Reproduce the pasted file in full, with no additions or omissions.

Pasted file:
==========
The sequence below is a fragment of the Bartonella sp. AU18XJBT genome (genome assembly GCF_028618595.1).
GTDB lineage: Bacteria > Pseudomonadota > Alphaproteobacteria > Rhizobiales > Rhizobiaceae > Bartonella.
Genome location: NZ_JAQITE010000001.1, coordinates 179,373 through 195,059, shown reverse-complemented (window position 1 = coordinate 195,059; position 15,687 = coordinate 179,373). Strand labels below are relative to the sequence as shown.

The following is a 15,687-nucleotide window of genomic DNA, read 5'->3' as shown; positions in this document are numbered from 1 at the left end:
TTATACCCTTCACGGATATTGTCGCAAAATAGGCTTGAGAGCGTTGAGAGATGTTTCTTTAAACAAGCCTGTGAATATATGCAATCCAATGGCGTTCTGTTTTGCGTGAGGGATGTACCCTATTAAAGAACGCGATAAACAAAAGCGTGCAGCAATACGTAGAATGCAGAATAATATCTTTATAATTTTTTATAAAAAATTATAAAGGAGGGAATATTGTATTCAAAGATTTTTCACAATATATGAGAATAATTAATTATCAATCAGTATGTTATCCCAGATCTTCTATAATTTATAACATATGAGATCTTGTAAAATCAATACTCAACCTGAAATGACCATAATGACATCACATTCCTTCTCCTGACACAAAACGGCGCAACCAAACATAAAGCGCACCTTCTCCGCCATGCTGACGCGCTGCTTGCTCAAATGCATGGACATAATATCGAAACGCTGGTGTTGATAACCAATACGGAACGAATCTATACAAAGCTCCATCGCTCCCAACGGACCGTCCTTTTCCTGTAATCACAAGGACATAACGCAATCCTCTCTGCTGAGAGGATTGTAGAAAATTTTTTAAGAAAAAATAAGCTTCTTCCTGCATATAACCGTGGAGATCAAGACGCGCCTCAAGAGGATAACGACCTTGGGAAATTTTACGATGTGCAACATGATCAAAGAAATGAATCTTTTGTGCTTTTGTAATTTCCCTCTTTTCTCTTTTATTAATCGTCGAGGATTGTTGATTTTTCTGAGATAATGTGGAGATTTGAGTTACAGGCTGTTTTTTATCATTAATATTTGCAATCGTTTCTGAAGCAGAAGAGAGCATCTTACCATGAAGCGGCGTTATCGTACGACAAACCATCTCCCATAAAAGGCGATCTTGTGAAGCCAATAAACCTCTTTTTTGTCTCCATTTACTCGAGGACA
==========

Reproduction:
The sequence below is a fragment of the Bartonella sp. AU18XJBT genome (genome assembly GCF_028618595.1).
GTDB lineage: Bacteria > Pseudomonadota > Alphaproteobacteria > Rhizobiales > Rhizobiaceae > Bartonella.
Genome location: NZ_JAQITE010000001.1, coordinates 179,373 through 195,059, shown reverse-complemented (window position 1 = coordinate 195,059; position 15,687 = coordinate 179,373). Strand labels below are relative to the sequence as shown.

The following is a 15,687-nucleotide window of genomic DNA, read 5'->3' as shown; positions in this document are numbered from 1 at the left end:
TTATACCCTTCACGGATATTGTCGCAAAATAGGCTTGAGAGCGTTGAGAGATGTTTCTTTAAACAAGCCTGTGAATATATGCAATCCAATGGCGTTCTGTTTTGCGTGAGGGATGTACCCTATTAAAGAACGCGATAAACAAAAGCGTGCAGCAATACGTAGAATGCAGAATAATATCTTTATAATTTTTTATAAAAAATTATAAAGGAGGGAATATTGTATTCAAAGATTTTTCACAATATATGAGAATAATTAATTATCAATCAGTATGTTATCCCAGATCTTCTATAATTTATAACATATGAGATCTTGTAAAATCAATACTCAACCTGAAATGACCATAATGACATCACATTCCTTCTCCTGACACAAAACGGCGCAACCAAACATAAAGCGCACCTTCTCCGCCATGCTGACGCGCTGCTTGCTCAAATGCATGGACATAATATCGAAACGCTGGTGTTGATAACCAATACGGAACGAATCTATACAAAGCTCCATCGCTCCCAACGGACCGTCCTTTTCCTGTAATCACAAGGACATAACGCAATCCTCTCTGCTGAGAGGATTGTAGAAAATTTTTTAAGAAAAAATAAGCTTCTTCCTGCATATAACCGTGGAGATCAAGACGCGCCTCAAGAGGATAACGACCTTGGGAAATTTTACGATGTGCAACATGATCAAAGAAATGAATCTTTTGTGCTTTTGTAATTTCCCTCTTTTCTCTTTTATTAATCGTCGAGGATTGTTGATTTTTCTGAGATAATGTGGAGATTTGAGTTACAGGCTGTTTTTTATCATTAATATTTGCAATCGTTTCTGAAGCAGAAGAGAGCATCTTACCATGAAGCGGCGTTATCGTACGACAAACCATCTCCCATAAAAGGCGATCTTGTGAAGCCAATAAACCTCTTTTTTGTCTCCATTTACTCGAGGACA